Present Perfect Progressive Tense in English GrammarJust here for the exercises? Click here.
What is the present perfect progressive?
The present perfect progressive, also present perfect continuous, is the tense used for actions that began in the past and last until a present or almost present moment.
The timing of this action is not specified, instead, the result or process of the action is emphasised.
Learn how to use and conjugate the present perfect progressive tense in English grammar. In the exercises, you can practise what you have learnt.
Aaron has been repairing cars since he was sixteen years old. He has always wanted to be a mechanic.
He has been working in this garage for ten years.
As Aaron has been changing tyres all morning, his clothes are dirty now.
When to use the present perfect progressive
The present perfect progressive is similar to the present perfect, but we use it to express a continuing or unfinished action, or emphasise an action rather than a result.
Here are the three main uses of the present perfect continuous:
- to express an action in the recent past with emphasis on the action itself and not the result
- Aaron has been changing tyres all morning.
- to express a single continuing action that started in the past and is incomplete at the present moment
- He has been working in this garage for ten years.
- He still works in the garage, therefore the action is incomplete.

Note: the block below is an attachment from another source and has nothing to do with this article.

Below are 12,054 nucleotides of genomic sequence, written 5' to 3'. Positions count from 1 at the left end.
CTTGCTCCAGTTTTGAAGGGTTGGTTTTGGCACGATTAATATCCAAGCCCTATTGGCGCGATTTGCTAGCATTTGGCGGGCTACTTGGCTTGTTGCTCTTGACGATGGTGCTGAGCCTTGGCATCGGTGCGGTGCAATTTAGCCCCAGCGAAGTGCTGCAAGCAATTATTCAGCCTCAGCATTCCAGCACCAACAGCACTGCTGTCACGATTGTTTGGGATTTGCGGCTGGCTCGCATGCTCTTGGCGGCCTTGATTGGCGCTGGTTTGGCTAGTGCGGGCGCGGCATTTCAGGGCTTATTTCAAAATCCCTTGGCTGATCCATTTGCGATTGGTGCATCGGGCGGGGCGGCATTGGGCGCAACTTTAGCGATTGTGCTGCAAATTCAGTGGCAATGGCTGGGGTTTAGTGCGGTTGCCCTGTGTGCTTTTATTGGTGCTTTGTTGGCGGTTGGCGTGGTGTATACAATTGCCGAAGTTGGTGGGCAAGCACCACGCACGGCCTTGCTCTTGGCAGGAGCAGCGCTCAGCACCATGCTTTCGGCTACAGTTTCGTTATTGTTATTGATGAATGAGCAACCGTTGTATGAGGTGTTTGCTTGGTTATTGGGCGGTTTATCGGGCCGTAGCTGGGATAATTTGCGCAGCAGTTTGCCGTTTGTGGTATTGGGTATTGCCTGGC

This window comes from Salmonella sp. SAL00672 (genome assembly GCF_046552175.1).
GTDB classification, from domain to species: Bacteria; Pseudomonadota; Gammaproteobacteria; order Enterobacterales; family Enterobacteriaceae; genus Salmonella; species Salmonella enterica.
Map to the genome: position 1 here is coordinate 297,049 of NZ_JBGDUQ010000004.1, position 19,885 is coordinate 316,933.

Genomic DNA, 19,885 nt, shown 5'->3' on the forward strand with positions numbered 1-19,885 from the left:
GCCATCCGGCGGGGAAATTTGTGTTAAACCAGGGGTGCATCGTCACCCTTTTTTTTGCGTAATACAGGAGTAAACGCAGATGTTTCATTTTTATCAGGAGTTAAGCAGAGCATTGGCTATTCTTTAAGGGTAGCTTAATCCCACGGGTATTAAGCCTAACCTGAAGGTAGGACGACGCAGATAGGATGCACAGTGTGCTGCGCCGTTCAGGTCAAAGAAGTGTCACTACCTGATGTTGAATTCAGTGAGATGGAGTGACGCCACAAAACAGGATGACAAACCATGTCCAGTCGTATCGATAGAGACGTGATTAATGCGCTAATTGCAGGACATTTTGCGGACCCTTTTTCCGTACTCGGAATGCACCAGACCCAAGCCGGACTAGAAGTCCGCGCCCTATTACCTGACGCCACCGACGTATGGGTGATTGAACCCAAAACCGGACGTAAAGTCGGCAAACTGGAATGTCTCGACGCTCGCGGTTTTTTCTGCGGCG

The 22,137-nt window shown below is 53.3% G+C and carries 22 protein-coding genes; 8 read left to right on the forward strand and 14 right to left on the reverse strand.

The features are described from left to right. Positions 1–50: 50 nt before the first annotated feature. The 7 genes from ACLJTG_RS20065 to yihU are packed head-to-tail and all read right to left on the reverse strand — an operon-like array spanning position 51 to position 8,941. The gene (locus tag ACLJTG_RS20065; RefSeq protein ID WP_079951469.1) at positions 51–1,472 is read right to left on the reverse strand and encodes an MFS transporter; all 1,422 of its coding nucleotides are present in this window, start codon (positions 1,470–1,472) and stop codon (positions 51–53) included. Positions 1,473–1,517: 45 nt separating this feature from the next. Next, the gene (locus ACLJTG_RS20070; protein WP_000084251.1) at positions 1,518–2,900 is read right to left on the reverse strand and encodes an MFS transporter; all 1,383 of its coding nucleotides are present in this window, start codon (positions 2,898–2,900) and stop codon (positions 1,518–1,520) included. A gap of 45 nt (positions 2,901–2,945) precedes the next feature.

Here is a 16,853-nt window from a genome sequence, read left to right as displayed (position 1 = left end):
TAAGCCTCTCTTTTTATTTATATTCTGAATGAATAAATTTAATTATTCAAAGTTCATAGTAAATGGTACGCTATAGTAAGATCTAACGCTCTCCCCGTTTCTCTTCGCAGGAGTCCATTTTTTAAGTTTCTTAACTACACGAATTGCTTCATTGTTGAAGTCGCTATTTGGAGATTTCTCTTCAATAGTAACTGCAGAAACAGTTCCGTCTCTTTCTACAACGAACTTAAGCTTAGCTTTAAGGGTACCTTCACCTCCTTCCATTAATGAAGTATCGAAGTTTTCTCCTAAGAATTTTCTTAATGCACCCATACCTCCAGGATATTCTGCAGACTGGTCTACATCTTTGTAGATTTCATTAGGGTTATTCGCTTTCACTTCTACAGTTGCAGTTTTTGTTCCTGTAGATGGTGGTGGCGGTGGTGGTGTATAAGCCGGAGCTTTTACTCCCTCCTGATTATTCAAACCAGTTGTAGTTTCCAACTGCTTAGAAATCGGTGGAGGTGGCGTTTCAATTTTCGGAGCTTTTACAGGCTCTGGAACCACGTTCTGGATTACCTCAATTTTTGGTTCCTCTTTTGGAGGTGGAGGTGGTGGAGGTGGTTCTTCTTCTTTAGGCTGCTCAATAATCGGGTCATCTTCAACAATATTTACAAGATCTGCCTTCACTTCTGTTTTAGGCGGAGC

- to express repeated actions that started in the past and continue now.
- Aaron has been repairing cars since he was sixteen years old.
Take a closer look at the difference between the present perfect and the present perfect progressive in English grammar in the tense comparison section of the website.
Signal Words: English Present Perfect Progressive
Signal words can help us to recognise the tense in a sentence. The signal words for the present perfect progressive are:
- all day, the whole week
- for 4 years, since 1993, how long?
Conjugation of English Present Perfect Progressive Tense
To conjugate the present perfect progressive we follow the rule: have/has + been + verb in the -ing form. The table below provides an overview of conjugations of the present perfect progressive in positive, negative and interrogative sentences.
|I/you/we/they||I have been speaking||I have not been speaking||Have I been speaking?|
||he has been speaking||he has not been speaking||Has he been speaking?|
Present Participle – Spelling Rules
The present participle is generally formed by adding -ing to the base form of a verb. However, there are a few exceptions to this rule:
- An -e at the end of the word is removed, but -ee, -oe and -ye remain unchanged.
- come – coming
- but: agree - agreeing
- The final consonant is doubled in words that have a short stressed vowel before the final consonant. However, -w, -x and -y are not doubled.
- sit – sitting
- but: mix – mixing
- An -l as a final consonant after a vowel is always doubled in British English but not in American English.
- travel – travelling (British)
- traveling (American)
- An -ie at the end of the word is replaced with a -y
- lie – lying
Contractions are a combination of certain pronouns, verbs and the word not. They are mostly used in spoken and informal written English. The table below provides an overview of contractions in the present perfect progressive tense using the verb have.
|have not||…’ve not/… haven’t||I’ve not/I haven’t|
|has not||…’s not/… hasn’t||he’s not/he hasn’t|
The contracted form of have is generally only used after pronouns.
- They’ve been repairing cars in the morning.
- (but not:
The men ’ve been repairing cars in the morning.)
But the contraction of has is possible after nouns as well as pronouns unless the noun already ends with -s.
- He’s/Aaron’s not been repairing cars in the morning.